It’s easy to configure both blocklists and allowlists as part of a wider PBX network tree. As an example, this can be used to restrict or permit who is capable of making or receiving international calls, which can help businesses to control costs associated with these calls in a programmable way.
PBX systems support both auto-attendants and queueing systems. This means that customers and outside users can call in to a number and then the auto-attendant can help to filter them to the appropriate department/extension. If there is not anyone available to take the call, then the user can be held in a queueing system while they wait. This can naturally be pre-configured to play any sort of message or music that the company desires.
Interactive voice response (IVR) is similar to an auto-attendant but it allows users to simply say what they need rather than having to press a particular number on their keypad. These systems offer a much better user experience compared to more traditional auto-attendants and they can be fully customised to handle the particular needs of your business.
In addition to the above-listed features, PBX systems also support all of the standard call management features that you would come to expect from a phone system, such as call forwarding, call transferring, call logging and voicemail. All of these combine to make it easy for team members to help tackle incoming calls.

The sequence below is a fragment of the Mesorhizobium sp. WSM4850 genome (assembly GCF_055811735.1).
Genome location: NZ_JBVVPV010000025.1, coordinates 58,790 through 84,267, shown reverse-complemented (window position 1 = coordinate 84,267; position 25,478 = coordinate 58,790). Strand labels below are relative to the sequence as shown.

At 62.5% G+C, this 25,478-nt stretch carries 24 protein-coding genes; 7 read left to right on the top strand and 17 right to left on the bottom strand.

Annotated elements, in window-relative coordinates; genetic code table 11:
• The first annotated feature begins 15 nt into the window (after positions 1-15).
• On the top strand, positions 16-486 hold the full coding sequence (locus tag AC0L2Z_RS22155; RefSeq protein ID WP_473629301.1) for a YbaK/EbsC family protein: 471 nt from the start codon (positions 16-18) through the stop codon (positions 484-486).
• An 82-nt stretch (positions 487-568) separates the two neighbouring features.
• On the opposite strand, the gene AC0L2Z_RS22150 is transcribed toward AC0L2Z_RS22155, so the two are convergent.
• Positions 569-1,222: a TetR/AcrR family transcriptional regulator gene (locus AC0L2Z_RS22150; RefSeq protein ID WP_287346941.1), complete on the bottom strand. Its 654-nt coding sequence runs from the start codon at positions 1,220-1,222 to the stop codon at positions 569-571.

Virtual PBX, also known as Hosted PBX or Cloud PBX, sits somewhere in between unified communications as a service and on-premises PBX. When something is provided as a service, the networking and maintenance of that service are provided by another company for a cost. In exchange, you pay a monthly or annual cost to have the service provided to you. A virtual or hosted PBX is a PBX system that delivers PBX functionality as a service. In this case, the hardware, installation, and maintenance costs are taken care of for you. They are not as flexible or customisable as an on-premises PBX but they can be a good middle ground for businesses that feel they want the functionality of a PBX system but without dealing with the associated costs.